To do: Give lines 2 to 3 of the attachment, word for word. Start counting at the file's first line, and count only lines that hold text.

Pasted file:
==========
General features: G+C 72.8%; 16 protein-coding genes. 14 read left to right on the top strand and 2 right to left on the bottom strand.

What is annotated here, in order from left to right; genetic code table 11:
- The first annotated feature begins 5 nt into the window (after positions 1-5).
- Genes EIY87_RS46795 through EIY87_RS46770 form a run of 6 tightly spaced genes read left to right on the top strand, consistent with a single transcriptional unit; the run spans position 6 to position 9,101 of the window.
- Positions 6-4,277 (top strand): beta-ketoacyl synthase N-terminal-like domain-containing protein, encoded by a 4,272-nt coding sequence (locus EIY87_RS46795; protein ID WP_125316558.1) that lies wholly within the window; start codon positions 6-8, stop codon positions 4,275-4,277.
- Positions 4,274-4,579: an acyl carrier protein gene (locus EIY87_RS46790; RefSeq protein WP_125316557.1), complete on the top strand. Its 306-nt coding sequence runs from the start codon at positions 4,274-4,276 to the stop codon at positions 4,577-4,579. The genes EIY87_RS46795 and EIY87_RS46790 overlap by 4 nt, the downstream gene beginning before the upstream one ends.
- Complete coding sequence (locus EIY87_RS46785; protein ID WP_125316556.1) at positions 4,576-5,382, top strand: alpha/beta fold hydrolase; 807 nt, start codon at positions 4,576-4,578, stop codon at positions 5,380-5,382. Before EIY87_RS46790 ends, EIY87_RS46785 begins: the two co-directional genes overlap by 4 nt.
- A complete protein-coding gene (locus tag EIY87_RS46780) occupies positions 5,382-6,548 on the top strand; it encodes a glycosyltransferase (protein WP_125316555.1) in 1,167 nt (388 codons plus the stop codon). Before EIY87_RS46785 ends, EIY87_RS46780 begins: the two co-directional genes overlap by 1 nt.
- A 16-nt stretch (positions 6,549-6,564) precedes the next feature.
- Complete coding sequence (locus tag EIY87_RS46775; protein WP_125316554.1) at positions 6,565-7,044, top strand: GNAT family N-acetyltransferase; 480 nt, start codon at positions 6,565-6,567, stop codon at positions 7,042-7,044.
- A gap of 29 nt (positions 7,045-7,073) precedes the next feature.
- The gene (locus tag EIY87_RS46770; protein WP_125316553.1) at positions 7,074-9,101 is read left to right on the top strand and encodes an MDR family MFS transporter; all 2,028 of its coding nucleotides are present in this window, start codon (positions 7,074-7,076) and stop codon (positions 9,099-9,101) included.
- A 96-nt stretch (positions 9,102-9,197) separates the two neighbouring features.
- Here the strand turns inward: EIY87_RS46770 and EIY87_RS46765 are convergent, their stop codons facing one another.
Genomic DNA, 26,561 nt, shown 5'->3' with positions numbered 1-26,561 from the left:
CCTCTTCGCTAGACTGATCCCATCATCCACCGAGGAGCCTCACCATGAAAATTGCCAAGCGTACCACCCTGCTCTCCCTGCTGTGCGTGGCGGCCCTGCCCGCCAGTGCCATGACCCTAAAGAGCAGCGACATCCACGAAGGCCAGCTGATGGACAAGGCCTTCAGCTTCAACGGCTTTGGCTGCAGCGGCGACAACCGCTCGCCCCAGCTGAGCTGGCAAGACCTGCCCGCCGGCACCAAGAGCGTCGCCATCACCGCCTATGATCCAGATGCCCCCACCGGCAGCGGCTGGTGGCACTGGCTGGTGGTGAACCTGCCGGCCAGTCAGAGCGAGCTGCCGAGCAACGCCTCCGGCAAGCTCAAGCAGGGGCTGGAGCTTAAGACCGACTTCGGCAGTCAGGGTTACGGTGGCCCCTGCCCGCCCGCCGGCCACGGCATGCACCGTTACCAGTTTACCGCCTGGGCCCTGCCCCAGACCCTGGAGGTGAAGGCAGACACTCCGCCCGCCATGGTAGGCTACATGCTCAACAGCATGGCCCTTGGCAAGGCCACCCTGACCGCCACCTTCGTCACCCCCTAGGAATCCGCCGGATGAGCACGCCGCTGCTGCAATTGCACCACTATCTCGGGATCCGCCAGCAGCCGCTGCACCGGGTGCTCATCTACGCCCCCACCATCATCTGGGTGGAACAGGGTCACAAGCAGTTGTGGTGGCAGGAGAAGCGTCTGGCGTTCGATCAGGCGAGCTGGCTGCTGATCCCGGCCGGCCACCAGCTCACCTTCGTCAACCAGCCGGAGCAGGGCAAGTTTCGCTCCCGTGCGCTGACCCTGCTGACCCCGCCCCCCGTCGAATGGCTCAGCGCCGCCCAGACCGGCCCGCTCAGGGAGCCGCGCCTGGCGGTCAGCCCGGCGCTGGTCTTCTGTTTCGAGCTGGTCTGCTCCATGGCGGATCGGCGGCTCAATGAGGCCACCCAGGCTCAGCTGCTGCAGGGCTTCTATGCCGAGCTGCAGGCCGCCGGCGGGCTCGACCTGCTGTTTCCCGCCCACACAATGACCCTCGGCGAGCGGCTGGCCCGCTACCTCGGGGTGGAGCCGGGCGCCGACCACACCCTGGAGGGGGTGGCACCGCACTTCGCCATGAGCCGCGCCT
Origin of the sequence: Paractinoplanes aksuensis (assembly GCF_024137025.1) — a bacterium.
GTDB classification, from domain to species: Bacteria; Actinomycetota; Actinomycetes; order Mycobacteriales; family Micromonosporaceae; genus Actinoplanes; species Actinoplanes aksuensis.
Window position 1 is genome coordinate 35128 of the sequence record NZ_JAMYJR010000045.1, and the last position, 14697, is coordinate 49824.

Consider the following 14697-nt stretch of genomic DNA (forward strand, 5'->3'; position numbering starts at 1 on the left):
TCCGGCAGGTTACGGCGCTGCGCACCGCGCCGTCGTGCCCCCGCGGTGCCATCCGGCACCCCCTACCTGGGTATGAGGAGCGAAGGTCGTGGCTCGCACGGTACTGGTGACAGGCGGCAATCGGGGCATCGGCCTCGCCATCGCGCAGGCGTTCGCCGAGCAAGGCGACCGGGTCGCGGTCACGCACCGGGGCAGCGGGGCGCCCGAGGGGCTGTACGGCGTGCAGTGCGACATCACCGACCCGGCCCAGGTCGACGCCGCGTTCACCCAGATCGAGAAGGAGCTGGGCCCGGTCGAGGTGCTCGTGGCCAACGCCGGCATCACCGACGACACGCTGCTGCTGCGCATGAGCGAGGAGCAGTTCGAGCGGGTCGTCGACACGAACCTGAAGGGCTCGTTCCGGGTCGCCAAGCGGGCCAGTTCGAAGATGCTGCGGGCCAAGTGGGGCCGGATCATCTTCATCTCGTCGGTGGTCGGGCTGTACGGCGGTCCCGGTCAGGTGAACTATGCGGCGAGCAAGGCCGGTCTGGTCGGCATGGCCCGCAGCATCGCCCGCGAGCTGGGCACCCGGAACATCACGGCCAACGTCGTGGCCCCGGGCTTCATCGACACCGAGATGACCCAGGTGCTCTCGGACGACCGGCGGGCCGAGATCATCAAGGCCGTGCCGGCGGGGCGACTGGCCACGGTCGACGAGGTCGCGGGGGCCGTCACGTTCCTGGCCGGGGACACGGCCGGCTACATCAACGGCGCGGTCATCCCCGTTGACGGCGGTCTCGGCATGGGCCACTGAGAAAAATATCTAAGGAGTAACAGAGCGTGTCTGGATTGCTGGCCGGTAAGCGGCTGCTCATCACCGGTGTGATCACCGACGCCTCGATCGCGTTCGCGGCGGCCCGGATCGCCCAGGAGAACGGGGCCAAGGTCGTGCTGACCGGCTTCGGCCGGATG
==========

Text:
What is annotated here, in order from left to right; genetic code table 11:
- The first annotated feature begins 5 nt into the window (after positions 1-5).